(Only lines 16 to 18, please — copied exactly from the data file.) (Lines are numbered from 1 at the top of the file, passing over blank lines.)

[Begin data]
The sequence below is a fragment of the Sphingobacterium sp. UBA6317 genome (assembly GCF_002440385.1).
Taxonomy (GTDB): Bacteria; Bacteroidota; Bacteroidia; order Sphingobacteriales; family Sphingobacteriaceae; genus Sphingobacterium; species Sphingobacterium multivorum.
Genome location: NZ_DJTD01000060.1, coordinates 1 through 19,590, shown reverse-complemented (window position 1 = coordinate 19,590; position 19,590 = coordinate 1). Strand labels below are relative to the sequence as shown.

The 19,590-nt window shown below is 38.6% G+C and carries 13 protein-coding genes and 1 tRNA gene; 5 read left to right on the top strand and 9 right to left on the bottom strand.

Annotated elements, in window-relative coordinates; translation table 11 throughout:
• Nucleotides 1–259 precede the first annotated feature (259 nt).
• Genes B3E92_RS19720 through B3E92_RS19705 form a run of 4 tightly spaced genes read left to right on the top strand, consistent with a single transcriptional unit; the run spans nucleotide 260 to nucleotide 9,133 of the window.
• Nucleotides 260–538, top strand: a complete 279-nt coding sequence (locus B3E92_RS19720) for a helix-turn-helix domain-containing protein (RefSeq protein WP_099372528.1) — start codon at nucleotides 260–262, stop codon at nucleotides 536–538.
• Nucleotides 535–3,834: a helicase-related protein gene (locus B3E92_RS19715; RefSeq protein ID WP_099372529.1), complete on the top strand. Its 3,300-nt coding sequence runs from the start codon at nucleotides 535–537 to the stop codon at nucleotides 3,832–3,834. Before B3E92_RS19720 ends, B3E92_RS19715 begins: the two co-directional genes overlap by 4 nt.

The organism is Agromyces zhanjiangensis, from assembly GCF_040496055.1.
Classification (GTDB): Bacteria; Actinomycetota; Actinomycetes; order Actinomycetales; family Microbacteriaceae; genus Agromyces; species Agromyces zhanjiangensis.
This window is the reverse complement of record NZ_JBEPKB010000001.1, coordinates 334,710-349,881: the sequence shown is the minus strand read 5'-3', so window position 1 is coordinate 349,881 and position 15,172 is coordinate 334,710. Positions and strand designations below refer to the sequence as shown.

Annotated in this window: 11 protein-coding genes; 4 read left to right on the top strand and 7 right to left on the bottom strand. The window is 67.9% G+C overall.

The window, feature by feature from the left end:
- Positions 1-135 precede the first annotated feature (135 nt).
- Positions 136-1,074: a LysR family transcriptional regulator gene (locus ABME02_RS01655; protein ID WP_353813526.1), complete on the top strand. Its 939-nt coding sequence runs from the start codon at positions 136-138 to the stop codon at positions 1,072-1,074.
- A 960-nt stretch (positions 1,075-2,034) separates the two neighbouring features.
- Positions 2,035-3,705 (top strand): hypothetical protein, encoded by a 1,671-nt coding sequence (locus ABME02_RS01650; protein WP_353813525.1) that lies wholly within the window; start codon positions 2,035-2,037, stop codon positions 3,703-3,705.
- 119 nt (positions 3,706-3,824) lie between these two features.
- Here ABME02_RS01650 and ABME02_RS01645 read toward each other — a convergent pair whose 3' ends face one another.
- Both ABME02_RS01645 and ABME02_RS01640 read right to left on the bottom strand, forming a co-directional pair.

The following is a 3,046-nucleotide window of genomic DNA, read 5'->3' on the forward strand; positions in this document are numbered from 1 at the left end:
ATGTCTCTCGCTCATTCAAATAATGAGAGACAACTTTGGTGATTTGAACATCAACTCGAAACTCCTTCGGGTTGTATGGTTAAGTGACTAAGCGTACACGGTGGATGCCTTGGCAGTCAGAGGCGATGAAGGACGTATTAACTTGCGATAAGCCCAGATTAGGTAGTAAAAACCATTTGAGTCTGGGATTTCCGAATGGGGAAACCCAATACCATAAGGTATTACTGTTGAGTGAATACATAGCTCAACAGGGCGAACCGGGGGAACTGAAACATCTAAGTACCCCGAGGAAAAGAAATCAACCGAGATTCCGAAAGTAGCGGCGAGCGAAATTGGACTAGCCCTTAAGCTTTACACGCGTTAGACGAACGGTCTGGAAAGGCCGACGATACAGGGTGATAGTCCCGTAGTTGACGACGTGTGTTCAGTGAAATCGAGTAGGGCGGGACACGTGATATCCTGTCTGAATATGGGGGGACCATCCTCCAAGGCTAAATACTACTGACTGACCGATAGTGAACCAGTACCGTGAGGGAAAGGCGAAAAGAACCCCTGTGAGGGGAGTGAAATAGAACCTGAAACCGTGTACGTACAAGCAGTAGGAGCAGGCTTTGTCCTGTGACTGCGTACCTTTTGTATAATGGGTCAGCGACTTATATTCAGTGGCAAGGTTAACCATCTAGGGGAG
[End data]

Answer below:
- Positions 136-1,074: a LysR family transcriptional regulator gene (locus ABME02_RS01655; protein ID WP_353813526.1), complete on the top strand. Its 939-nt coding sequence runs from the start codon at positions 136-138 to the stop codon at positions 1,072-1,074.
- A 960-nt stretch (positions 1,075-2,034) separates the two neighbouring features.
- Positions 2,035-3,705 (top strand): hypothetical protein, encoded by a 1,671-nt coding sequence (locus ABME02_RS01650; protein WP_353813525.1) that lies wholly within the window; start codon positions 2,035-2,037, stop codon positions 3,703-3,705.